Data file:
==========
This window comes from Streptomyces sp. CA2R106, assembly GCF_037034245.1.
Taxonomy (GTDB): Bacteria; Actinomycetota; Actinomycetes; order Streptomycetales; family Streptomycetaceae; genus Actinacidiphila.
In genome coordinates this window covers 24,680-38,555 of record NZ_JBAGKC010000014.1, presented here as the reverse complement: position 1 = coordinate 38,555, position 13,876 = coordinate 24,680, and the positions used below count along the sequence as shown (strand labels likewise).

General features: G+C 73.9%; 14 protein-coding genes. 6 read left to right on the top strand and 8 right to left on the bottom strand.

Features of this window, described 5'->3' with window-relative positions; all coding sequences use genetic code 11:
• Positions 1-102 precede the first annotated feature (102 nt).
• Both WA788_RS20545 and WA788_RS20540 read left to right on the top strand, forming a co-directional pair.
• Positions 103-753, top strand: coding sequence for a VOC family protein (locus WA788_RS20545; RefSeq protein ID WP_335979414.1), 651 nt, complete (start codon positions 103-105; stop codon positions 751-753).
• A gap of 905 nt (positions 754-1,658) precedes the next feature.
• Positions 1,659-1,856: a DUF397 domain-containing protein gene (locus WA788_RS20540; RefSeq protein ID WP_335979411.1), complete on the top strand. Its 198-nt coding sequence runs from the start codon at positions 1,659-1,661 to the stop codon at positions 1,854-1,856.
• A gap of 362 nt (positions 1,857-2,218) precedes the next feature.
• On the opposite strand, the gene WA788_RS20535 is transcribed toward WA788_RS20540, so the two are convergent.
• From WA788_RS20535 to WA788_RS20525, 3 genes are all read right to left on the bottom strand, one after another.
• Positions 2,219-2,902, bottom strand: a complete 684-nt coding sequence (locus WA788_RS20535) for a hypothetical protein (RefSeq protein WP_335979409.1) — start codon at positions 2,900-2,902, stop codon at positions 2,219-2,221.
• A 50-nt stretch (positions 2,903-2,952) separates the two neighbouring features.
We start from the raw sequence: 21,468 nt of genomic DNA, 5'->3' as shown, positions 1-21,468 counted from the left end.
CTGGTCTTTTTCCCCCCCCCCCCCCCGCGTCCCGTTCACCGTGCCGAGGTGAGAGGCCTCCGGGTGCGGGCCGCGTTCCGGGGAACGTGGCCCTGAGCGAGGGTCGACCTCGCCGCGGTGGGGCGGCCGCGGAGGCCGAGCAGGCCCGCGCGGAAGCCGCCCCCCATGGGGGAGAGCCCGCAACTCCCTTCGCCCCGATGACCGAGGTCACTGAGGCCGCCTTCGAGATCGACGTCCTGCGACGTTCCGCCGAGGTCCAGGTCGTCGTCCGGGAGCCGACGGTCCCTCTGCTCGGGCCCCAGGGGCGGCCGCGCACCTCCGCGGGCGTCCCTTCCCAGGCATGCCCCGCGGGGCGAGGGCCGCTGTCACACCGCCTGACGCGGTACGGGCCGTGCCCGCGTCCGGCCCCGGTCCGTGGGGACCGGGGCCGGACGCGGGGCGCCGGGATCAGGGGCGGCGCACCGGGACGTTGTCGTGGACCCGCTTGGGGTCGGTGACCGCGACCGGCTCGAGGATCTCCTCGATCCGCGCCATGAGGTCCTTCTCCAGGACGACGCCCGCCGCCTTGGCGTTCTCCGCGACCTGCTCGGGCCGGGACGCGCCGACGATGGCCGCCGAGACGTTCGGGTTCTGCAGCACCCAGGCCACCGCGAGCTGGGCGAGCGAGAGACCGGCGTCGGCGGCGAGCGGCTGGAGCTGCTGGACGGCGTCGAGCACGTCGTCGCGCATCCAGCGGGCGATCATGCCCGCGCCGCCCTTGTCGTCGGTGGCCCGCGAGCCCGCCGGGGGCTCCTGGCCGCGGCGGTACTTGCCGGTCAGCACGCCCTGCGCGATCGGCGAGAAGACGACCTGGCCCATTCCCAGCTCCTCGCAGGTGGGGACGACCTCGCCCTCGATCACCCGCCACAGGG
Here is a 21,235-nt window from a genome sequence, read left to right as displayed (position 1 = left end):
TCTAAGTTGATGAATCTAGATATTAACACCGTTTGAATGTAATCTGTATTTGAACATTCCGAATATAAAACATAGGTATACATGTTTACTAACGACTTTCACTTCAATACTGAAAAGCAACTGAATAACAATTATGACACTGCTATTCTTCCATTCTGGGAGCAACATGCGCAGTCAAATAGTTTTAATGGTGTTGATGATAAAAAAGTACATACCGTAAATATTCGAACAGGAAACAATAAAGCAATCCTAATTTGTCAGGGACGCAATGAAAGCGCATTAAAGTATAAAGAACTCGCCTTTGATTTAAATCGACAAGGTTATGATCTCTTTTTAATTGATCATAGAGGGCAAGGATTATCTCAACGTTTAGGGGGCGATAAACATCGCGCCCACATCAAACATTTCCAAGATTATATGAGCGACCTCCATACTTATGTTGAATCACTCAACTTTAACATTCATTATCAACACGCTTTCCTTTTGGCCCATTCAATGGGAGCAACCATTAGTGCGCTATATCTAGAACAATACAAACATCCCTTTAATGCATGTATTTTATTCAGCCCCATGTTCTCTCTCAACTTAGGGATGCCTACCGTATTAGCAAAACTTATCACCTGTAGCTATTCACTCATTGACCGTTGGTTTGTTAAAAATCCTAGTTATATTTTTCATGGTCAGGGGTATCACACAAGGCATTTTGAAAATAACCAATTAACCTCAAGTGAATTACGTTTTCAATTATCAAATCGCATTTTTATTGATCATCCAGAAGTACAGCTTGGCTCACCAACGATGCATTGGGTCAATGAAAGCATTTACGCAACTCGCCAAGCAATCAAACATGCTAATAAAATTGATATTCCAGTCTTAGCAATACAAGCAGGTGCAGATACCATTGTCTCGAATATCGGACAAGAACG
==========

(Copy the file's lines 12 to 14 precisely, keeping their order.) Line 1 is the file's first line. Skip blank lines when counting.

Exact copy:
• On the opposite strand, the gene WA788_RS20535 is transcribed toward WA788_RS20540, so the two are convergent.
• From WA788_RS20535 to WA788_RS20525, 3 genes are all read right to left on the bottom strand, one after another.
• Positions 2,219-2,902, bottom strand: a complete 684-nt coding sequence (locus WA788_RS20535) for a hypothetical protein (RefSeq protein WP_335979409.1) — start codon at positions 2,900-2,902, stop codon at positions 2,219-2,221.